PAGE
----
Since Google began testing its self-driving cars in 2012, the autonomous vehicles have been involved in a number of crashes.
Most of these have been minor and at low speeds, so have not caused significant damage to either the car or the person at the wheel.
Due to regulations, the self-driving vehicles must have a person sitting at the steering wheel, to take over in case the car malfunctions.
This is not the first time a Google self-driving car has been involved in an accident.
Speaking to KBCW, James Allen, who witnessed the crash, said: 'I've never seen one in an accident and I see at least 30 to 40 a day.
'They're very good cars, that's why I was so shocked.'
The cars are limited to 25 miles per hour, so have on several occasions been rear-ended when driving slowly, or when waiting at a junction.
A Google spokesperson told 9to5Google: 'Our light was green for at least six seconds before our car entered the intersection.
The technology learns from the different variations that it ‘sees’ on the road, such as multicolored frames, large wheels, bikes with car seats and even unicycles – this allows the cars to ‘better share the road no matter your choice of ride (Google prototype pictured)
'Thousands of crashes happen everyday on US roads, and red-light running is the leading cause of urban crashes in the US.
'Human error plays a role in 94 per cent of these crashes, which is why we're developing fully self-driving technology to make our roads safer.'
Google's autonomous cars have covered over two million miles to date.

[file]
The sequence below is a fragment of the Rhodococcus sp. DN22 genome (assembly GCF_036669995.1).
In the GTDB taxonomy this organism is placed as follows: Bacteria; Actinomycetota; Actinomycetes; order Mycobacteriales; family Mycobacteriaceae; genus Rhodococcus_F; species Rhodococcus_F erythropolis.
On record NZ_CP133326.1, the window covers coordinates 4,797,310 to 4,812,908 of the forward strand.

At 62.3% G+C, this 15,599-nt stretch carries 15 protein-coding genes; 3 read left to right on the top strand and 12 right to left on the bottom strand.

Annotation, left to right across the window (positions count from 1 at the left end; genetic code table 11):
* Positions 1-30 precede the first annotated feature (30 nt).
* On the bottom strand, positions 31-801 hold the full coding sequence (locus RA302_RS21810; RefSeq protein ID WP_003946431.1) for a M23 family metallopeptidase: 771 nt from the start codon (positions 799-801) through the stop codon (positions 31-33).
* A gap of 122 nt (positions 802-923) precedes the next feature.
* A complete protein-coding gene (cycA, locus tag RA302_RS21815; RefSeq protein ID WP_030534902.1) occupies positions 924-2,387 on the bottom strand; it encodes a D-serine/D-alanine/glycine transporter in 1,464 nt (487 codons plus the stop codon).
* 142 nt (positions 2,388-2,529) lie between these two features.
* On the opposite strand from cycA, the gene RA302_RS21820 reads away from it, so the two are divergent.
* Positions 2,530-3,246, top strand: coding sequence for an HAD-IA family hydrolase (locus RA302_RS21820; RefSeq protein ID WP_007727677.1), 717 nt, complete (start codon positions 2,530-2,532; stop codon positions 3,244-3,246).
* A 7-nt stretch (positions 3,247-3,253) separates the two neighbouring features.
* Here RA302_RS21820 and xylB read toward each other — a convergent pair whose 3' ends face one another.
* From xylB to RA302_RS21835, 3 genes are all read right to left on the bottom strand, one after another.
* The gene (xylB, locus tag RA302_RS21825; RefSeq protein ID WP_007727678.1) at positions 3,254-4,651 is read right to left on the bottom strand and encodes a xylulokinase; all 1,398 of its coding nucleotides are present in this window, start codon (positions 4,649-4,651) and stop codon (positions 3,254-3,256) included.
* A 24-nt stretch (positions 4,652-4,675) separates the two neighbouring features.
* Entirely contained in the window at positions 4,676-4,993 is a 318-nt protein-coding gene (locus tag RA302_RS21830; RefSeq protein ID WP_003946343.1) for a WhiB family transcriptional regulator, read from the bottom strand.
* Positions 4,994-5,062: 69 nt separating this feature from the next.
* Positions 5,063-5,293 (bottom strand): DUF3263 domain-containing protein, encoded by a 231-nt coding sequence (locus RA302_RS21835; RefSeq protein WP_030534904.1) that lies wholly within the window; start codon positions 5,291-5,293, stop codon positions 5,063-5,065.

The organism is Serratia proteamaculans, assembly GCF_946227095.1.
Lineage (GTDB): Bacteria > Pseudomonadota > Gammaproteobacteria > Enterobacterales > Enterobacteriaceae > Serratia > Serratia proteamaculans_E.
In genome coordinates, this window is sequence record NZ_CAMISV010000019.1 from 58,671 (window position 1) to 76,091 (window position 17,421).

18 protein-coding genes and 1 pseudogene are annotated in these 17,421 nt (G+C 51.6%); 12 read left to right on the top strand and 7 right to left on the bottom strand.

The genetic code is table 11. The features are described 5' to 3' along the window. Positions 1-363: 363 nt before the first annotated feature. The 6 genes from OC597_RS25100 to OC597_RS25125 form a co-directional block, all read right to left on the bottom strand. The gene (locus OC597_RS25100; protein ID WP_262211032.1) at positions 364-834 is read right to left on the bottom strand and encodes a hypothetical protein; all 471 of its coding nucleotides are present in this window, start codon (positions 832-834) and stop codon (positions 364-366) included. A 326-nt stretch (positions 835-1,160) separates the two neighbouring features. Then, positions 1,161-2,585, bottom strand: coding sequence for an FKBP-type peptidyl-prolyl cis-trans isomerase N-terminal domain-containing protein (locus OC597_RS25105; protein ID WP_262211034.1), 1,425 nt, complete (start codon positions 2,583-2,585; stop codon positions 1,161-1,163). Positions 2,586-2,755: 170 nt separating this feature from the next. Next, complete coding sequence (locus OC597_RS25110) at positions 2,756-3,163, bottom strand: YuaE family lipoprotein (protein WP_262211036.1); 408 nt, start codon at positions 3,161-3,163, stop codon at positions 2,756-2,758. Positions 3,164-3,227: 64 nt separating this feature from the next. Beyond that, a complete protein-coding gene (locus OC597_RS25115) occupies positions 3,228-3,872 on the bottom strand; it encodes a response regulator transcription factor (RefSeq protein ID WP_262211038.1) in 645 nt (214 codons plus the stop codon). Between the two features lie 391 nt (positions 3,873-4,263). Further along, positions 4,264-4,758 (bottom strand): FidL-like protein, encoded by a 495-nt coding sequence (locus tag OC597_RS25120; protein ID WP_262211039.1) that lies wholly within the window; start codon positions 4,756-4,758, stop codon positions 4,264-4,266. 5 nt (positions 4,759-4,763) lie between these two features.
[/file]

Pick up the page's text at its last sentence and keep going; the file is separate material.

But they have also been involved in around 25 accidents, with only one – a collision with a bus – being the fault of the self-driving car.
HOW DID GOOGLE'S CAR LEARN TO DETECT CYCLISTS?
After much observation on the roads and private test tracks, the software in the self-driving vehicles has learned to recognize patterns in behavior, which is now helping the vehicles predict a cyclist’s next move.
These sensors have evolved to detect a rider’s hand signals way in advance of the turn and the software has learned to remember previous gestures to better anticipate future riders.
‘Because our cars can see 360 degrees, we’re more aware of cyclists on the road — even in the dark. Take, for example, this tricky situation involving two cyclists at night,’ explains Google.
‘Our car cautiously approached a cyclist that veered into our lane and stopped to avoid another that suddenly turned a corner and rode directly at us against the flow of traffic.’
‘Our car was able to adapt to this unusual situation, and avoid a potential collision.’
Vehicles will give riders 'ample buffer room' when passing the cars and will not squeeze them into the centre lane.
The software has learned to recognize patterns in behavior, which is now helping the vehicles predict a cyclist’s next move.
Since no two cyclists are the same, the self-driving cars’ software can also recognize riders of different shapes and sizes. Google has also tested the new technology with 100 'Googlers riding the bicycles around a self-driving car, as it is shown staying in the same spot not to hit any of the riders